$srvctl modify service -s RAC_TEST -d TESTDB -j LONG

or by using old fashion DBMS_SERVICE which is deprecated:

SQL>EXECUTE DBMS_SERVICE.MODIFY_SERVICE (service_name => 'RAC_TEST', clb_goal => DBMS_SERVICE.CLB_GOAL_LONG);

By using following TNS entry, we can see the sessions are balanced between nodes where services are running on preferred node 1 and node 4.

RACTEST_NODE1_VIP =
 (DESCRIPTION = 
 (ADDRESS = (PROTOCOL = TCP)(HOST =node1-vip)(PORT = 1521))
(CONNECT_DATA =
 (SERVICE_NAME = RAC_TEST)
 )
 )
SQL>select inst_id, username, count(*) 
from gv$session
where username='TESTUSER'
group by inst_id, username;

INST_ID USERNAME COUNT(*)
---------- ---------- ----------
1 TESTUSER 20
4 TESTUSER 20


Run query against sys$service_metrics_tab :

20141101-10:59:59 SYS$RLBTYP('RAC_TEST', 'VERSION=1.0 database=TESTDB service=RAC_TEST { {instance=TESTDB1 percent=50 flag=UNKNOWN aff=TRUE}{instance=TESTDB2 percent=50 flag=UNKNOWN aff=TRUE} } timestamp=2014-11-01 21:59:59') SYS$SERVICE_METRICS

SHORT: Use the SHORT connection load balancing method for applications that have short-lived connections. The database uses first the GOAL setting to have PMON tell the Listener which node to prefer.

Example to modify service RAC_TEST and set CLB_GOAL short:

$srvctl modify service -s RAC_TEST -d TESTDB -j SHORT

or by using old fashion DBMS_SERVICE which is deprecated already:

SQL>EXECUTE DBMS_SERVICE.MODIFY_SERVICE (service_name => 'RAC_TEST', CLB_GOAL => DBMS_SERVICE.CLB_GOAL_SHORT);

Please note for 11.2 onwards, Oracle recommends using srvctl to manage services. This is because the service attributes are stored in CRS by srvctl, and overwrite those specified by DBMS_SERVICE. The DBMS_SERVICE procedures do not update the CRS attributes.

Configure the Load Balancing Advisory ( GOAL )

None(0):When set to 0(NONE), this disables the ONS notifications to the Client as to the load of the various nodes.

SERVICE TIME:
Attempts to direct work requests to instances according to response time. Load balancing advisory data is based on elapsed time for work done in the service plus available bandwidth to the service. Good example is for application  of internet shopping system where work requests are various lengths.

To modify  service RAC_TEST and set up the service to use SERVICE_TIME.

$srvctl modify service -s RAC_TEST -d TESTDB -j SHORT -B SERVICE_TIME
SQL>EXECUTE DBMS_SERVICE.MODIFY_SERVICE (service_name => 'RAC_TEST'
, goal => DBMS_SERVICE.GOAL_SERVICE_TIME -
, clb_goal => DBMS_SERVICE.CLB_GOAL_SHORT);
SQL>select inst_id, username, count(*) 
from gv$session
where username='TETSUSER'
group by inst_id, username;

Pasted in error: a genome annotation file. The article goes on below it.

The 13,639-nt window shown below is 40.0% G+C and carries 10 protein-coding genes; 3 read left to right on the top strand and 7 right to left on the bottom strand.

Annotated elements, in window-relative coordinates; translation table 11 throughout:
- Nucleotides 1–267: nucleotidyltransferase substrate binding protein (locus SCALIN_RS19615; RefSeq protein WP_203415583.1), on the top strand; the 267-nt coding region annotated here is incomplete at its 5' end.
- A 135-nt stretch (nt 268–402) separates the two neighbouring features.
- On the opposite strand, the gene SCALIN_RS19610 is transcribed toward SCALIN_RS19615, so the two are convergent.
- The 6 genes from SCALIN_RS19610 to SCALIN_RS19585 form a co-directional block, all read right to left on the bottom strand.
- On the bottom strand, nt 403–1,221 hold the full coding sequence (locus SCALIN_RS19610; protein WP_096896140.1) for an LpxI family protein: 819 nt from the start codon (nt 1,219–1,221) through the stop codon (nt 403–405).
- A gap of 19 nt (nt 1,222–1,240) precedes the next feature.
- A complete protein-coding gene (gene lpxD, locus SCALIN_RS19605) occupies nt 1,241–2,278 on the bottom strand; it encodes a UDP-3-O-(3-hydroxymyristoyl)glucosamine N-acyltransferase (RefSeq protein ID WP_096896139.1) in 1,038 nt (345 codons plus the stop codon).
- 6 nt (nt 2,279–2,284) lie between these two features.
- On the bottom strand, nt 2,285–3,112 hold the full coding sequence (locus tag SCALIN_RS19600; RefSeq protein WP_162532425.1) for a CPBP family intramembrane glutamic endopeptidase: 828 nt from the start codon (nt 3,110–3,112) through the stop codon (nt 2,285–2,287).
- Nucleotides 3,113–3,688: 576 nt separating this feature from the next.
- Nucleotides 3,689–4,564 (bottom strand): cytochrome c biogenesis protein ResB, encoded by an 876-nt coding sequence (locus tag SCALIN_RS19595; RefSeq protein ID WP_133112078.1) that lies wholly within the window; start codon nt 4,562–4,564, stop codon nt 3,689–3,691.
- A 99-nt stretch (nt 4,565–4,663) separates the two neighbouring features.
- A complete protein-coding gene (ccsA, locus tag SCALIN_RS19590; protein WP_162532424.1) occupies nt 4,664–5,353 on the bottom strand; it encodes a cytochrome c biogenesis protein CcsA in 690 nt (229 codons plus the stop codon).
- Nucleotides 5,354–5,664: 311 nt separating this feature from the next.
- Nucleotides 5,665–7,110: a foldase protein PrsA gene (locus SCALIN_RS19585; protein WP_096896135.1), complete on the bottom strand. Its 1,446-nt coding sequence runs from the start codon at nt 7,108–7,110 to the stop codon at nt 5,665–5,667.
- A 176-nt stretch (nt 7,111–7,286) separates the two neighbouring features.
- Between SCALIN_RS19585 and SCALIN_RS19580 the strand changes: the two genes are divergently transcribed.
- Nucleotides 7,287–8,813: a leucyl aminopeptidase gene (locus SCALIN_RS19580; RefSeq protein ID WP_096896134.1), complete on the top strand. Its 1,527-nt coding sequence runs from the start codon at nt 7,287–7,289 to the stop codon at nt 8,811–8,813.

INST_ID USERNAME COUNT(*)
---------- --------- ----------
1 TESTUSER 28
4 TESTUSER 12


Run query against sys$service_metrics_tab :

20141101-10:55:29
SYS$RLBTYP('RAC_TEST', 'VERSION=1.0 database=TESTDB service=RAC_TEST { {instance=TESTDB1 percent=74 flag=GOOD aff=TRUE}{instance=TESTDB2 percent=26 flag=GOOD aff=TRUE} } timestamp=2014-11-01 21:55:29')
SYS$SERVICE_METRICS

THROUGHPUT:
Attempts to direct work requests according to throughput. The load balancing advisory is based on the rate that work is completed in the service plus available bandwidth to the service. Instead of figuring out how long something takes, it is the frequency this work occurs that is used. So if node one is able to handle 10 transactions, while node two can handle 12, in the same amount of time, then the client will be told to go to node two. So even if node two will take longer to handle a specific job, it can handle more jobs at one time then node. Good example is for application of trading system where work requests are similar lengths.

To modify  service RAC_TEST and set up the service to use throughput.

$srvctl modify service -s RAC_TEST -d TESTDB -j SHORT -B THROUGHPUT
SQL> EXECUTE DBMS_SERVICE.MODIFY_SERVICE (service_name => 'RAC_TEST' -
, goal => DBMS_SERVICE.GOAL_THROUGHPUT -
, clb_goal => DBMS_SERVICE.CLB_GOAL_SHORT);
SQL>select inst_id, username, count(*) 
from gv$session
where username='TESTUSER'
group by inst_id, username;

INST_ID USERNAME COUNT(*)
-------- ---------- ----------
1 TESTUSER 8
4 TESTUSER 32
20141101-10:35:28
SYS$RLBTYP('RAC_TEST', 'VERSION=1.0 database=TESTDB service=RAC_TEST { {instance=TESTDB1 percent=14 flag=GOOD aff=TRUE}{instance=TESTDB2 percent=86 flag=GOOD aff=TRUE} } timestamp=2014-11-01 21:35:28')
SYS$SERVICE_METRICS

You can see the goal settings for a service in the data dictionary and in the DBA_SERVICES, V$SERVICES, and V$ACTIVE_SERVICES views

Also see the service performance real time data in  gv$servicemetric view.